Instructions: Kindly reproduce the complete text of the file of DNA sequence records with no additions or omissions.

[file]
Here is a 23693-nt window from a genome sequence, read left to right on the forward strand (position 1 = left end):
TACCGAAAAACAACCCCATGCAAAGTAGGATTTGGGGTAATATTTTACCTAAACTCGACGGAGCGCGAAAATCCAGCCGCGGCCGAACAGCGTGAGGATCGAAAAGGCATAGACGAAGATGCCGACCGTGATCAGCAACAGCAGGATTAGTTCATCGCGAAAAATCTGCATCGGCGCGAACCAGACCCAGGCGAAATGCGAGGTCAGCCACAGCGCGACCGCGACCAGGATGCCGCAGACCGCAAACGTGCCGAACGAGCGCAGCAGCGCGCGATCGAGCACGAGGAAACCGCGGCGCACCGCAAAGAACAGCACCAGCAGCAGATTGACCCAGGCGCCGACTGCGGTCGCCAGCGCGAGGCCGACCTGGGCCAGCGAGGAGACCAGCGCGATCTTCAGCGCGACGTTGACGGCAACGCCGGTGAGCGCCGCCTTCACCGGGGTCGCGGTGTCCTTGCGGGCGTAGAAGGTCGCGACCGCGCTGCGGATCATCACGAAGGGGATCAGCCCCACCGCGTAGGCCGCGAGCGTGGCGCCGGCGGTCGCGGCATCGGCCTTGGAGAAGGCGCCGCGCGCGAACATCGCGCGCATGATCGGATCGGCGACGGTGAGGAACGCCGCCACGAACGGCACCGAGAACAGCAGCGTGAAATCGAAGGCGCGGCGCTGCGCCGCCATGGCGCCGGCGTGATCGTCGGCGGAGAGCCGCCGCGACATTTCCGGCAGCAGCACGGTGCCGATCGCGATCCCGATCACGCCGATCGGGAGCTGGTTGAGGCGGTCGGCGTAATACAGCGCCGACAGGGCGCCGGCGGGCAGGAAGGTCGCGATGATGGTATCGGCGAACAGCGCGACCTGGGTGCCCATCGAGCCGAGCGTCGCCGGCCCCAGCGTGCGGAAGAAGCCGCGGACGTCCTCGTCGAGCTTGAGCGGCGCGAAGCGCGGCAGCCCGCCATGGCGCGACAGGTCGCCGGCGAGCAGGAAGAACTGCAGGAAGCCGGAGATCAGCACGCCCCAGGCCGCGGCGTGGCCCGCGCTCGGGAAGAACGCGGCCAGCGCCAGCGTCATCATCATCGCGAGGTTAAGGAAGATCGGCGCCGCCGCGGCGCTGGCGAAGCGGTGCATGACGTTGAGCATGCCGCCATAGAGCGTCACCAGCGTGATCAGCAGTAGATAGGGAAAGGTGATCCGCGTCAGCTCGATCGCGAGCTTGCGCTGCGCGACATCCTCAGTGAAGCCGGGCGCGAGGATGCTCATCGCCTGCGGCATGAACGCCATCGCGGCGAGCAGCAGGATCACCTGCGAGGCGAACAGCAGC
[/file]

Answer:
Here is a 23693-nt window from a genome sequence, read left to right on the forward strand (position 1 = left end):
TACCGAAAAACAACCCCATGCAAAGTAGGATTTGGGGTAATATTTTACCTAAACTCGACGGAGCGCGAAAATCCAGCCGCGGCCGAACAGCGTGAGGATCGAAAAGGCATAGACGAAGATGCCGACCGTGATCAGCAACAGCAGGATTAGTTCATCGCGAAAAATCTGCATCGGCGCGAACCAGACCCAGGCGAAATGCGAGGTCAGCCACAGCGCGACCGCGACCAGGATGCCGCAGACCGCAAACGTGCCGAACGAGCGCAGCAGCGCGCGATCGAGCACGAGGAAACCGCGGCGCACCGCAAAGAACAGCACCAGCAGCAGATTGACCCAGGCGCCGACTGCGGTCGCCAGCGCGAGGCCGACCTGGGCCAGCGAGGAGACCAGCGCGATCTTCAGCGCGACGTTGACGGCAACGCCGGTGAGCGCCGCCTTCACCGGGGTCGCGGTGTCCTTGCGGGCGTAGAAGGTCGCGACCGCGCTGCGGATCATCACGAAGGGGATCAGCCCCACCGCGTAGGCCGCGAGCGTGGCGCCGGCGGTCGCGGCATCGGCCTTGGAGAAGGCGCCGCGCGCGAACATCGCGCGCATGATCGGATCGGCGACGGTGAGGAACGCCGCCACGAACGGCACCGAGAACAGCAGCGTGAAATCGAAGGCGCGGCGCTGCGCCGCCATGGCGCCGGCGTGATCGTCGGCGGAGAGCCGCCGCGACATTTCCGGCAGCAGCACGGTGCCGATCGCGATCCCGATCACGCCGATCGGGAGCTGGTTGAGGCGGTCGGCGTAATACAGCGCCGACAGGGCGCCGGCGGGCAGGAAGGTCGCGATGATGGTATCGGCGAACAGCGCGACCTGGGTGCCCATCGAGCCGAGCGTCGCCGGCCCCAGCGTGCGGAAGAAGCCGCGGACGTCCTCGTCGAGCTTGAGCGGCGCGAAGCGCGGCAGCCCGCCATGGCGCGACAGGTCGCCGGCGAGCAGGAAGAACTGCAGGAAGCCGGAGATCAGCACGCCCCAGGCCGCGGCGTGGCCCGCGCTCGGGAAGAACGCGGCCAGCGCCAGCGTCATCATCATCGCGAGGTTAAGGAAGATCGGCGCCGCCGCGGCGCTGGCGAAGCGGTGCATGACGTTGAGCATGCCGCCATAGAGCGTCACCAGCGTGATCAGCAGTAGATAGGGAAAGGTGATCCGCGTCAGCTCGATCGCGAGCTTGCGCTGCGCGACATCCTCAGTGAAGCCGGGCGCGAGGATGCTCATCGCCTGCGGCATGAACGCCATCGCGGCGAGCAGCAGGATCACCTGCGAGGCGAACAGCAGC